Artificial Intelligence; the future of embryo selection

Artificial Intelligence; the future of embryo selection

As part of the 34th Congress of the European Society of Human Reproduction and Embryology (ESHRE):

  • This technology is much faster and more consistent than an embryologist in classifying embryos using Time-Lapse imaging
  • Its use can significantly improve our ability to assess embryo viability

BARCELONA, JULY 4, 2018.

Historically, the role of the embryologist has been to assess embryos’ morphology and growth rate and select the one(s) most likely to result in a pregnancy for transfer into the maternal uterus in women treated with assisted reproductive technologies. This reality is the key starting point of the study entitled “Using Artificial Intelligence (AI) and Time-Lapse to improve human blastocyst morphology evaluation”, presented by Dr. Marcos Meseguer, an embryologist at IVI Valencia, at the 34th Congress of the European Society of Human Reproduction and Embryology (ESHRE), in Barcelona.

“This research shows how Artificial Intelligence (AI) is much faster and more consistent than the embryologist in classifying embryos using time-lapse imaging versus the variability and heterogeneity linked to the work of the human operator alone”, explains Dr. Meseguer, lead author of the study.

This is how he summarizes the conclusions of the study, where the Universidade Estadual Paulista (UNESP) participated, and 5 embryologists from 4 different countries analyzed 223 embryos using conventional morphologic criteria for embryo selection. AI then was used to learn to measure, interpret, analyze, and distinguish the different aspects of embryo development and to select viable embryo(s) according to these criteria, perfecting its process as the number of assessed embryos increased.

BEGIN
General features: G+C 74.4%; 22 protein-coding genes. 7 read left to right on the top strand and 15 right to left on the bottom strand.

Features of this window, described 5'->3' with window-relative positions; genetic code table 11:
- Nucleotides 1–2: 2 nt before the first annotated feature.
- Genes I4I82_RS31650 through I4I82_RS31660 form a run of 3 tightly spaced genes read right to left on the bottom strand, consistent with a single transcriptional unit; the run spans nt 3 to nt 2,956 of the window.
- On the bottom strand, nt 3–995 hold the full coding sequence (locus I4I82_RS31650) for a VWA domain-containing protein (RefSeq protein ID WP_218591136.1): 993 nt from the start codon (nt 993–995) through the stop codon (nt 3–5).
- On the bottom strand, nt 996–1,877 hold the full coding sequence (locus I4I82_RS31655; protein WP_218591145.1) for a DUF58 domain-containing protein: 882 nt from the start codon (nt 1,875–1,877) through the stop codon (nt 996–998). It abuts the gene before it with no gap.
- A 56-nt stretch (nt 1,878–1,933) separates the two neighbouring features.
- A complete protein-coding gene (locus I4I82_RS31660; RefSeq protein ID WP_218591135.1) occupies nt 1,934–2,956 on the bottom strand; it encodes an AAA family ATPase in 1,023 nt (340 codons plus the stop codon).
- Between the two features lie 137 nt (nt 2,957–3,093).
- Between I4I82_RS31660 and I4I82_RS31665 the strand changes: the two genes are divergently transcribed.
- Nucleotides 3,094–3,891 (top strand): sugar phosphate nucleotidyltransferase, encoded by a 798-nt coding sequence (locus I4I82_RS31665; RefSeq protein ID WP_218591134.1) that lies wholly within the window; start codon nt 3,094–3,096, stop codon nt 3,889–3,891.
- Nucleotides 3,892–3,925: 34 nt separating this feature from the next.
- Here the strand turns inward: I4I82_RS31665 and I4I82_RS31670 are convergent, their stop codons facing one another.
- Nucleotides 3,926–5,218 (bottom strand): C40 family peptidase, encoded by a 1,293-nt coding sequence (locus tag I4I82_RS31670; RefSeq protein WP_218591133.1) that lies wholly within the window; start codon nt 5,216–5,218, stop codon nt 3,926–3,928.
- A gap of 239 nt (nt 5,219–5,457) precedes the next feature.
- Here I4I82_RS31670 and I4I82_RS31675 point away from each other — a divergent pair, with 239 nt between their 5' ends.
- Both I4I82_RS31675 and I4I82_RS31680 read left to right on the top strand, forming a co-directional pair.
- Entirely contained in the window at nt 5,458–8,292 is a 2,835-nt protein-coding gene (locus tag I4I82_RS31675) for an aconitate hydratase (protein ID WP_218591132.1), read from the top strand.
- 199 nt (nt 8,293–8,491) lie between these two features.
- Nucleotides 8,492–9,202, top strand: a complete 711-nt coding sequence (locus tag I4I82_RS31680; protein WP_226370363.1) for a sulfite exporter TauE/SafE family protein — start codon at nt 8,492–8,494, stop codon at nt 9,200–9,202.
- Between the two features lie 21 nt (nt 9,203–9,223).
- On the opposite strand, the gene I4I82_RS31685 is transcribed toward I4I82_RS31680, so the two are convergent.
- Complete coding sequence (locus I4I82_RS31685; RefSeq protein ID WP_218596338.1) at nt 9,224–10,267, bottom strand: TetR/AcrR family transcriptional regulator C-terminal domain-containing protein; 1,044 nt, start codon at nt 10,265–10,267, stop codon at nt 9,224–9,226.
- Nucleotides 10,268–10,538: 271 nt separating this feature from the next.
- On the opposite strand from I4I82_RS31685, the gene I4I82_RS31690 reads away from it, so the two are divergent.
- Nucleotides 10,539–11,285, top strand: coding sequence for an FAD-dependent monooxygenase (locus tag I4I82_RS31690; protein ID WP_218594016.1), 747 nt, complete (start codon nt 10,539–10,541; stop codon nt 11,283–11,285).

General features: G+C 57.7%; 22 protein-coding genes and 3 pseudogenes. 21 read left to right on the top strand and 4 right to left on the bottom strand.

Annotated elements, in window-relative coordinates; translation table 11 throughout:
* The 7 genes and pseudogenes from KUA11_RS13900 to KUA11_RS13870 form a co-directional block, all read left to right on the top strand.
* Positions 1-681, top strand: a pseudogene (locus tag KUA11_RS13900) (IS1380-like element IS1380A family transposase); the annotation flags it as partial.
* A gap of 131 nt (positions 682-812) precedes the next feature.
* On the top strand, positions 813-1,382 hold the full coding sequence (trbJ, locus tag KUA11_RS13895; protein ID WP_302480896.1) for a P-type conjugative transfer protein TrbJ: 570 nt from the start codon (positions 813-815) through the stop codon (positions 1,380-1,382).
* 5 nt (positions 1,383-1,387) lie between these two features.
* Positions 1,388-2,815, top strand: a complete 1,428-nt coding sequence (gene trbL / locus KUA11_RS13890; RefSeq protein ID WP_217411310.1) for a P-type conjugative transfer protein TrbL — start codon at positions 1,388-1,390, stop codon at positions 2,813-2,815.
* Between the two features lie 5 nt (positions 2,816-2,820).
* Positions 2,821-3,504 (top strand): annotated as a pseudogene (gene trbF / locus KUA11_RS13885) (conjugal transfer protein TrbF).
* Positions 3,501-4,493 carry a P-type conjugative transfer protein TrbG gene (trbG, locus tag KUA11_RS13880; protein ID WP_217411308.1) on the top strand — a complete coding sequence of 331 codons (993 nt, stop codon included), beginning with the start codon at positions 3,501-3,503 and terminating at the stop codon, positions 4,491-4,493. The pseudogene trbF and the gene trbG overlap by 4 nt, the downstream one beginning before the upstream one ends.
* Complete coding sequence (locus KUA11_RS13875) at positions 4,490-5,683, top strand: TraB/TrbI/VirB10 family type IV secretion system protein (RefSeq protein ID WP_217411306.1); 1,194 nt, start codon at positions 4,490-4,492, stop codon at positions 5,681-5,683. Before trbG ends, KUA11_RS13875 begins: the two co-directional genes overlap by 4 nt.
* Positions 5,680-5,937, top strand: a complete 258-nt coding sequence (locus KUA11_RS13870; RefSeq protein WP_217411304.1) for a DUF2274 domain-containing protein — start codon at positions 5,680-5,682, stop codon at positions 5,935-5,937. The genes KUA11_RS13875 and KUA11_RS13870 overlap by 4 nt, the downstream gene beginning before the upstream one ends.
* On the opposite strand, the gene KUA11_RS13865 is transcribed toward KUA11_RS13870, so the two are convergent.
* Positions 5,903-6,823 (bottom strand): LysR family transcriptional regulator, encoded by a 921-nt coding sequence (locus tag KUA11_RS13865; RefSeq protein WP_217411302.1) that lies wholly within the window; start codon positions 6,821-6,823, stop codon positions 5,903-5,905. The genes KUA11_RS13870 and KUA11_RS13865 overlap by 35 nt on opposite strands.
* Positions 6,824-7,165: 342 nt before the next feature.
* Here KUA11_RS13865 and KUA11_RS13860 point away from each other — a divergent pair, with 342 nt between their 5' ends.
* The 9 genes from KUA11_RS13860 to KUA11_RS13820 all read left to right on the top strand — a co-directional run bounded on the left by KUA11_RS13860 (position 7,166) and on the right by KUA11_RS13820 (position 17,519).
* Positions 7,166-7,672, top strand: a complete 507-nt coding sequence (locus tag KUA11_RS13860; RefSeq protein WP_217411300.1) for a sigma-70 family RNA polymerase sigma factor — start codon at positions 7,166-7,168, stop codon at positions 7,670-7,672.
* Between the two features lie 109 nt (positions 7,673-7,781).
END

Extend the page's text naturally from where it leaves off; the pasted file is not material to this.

“The application of AI to the classification of the human blastocyst is economical, non-invasive and more reliable than the classification by a human operator. Instead of a human looking at thousands of images, the AI continuously evaluates, quantifies, learns and re-evaluates. As demonstrated, this technology can improve our ability to assess embryonic viability,” he added.

To achieve higher precision in the evaluation of embryo viability and to reduce the subjectivity that affects the process of embryo selection, digital image processing and AI techniques were used in conjunction with Time-Lapse imaging, allowing Dr. Meseguer and his colleagues to accurately determine the appropriate time-points for embryo assessment; introducing consistency into the process. This analysis was carried out identically in different sites since it was performed based on fixed timing and standardized Time-Lapse images. However, it is noteworthy that human blastocysts present challenges for image analysis using AI and further independent studies are required to demonstrate reproducibility of the reported finding prior to wider clinical application.

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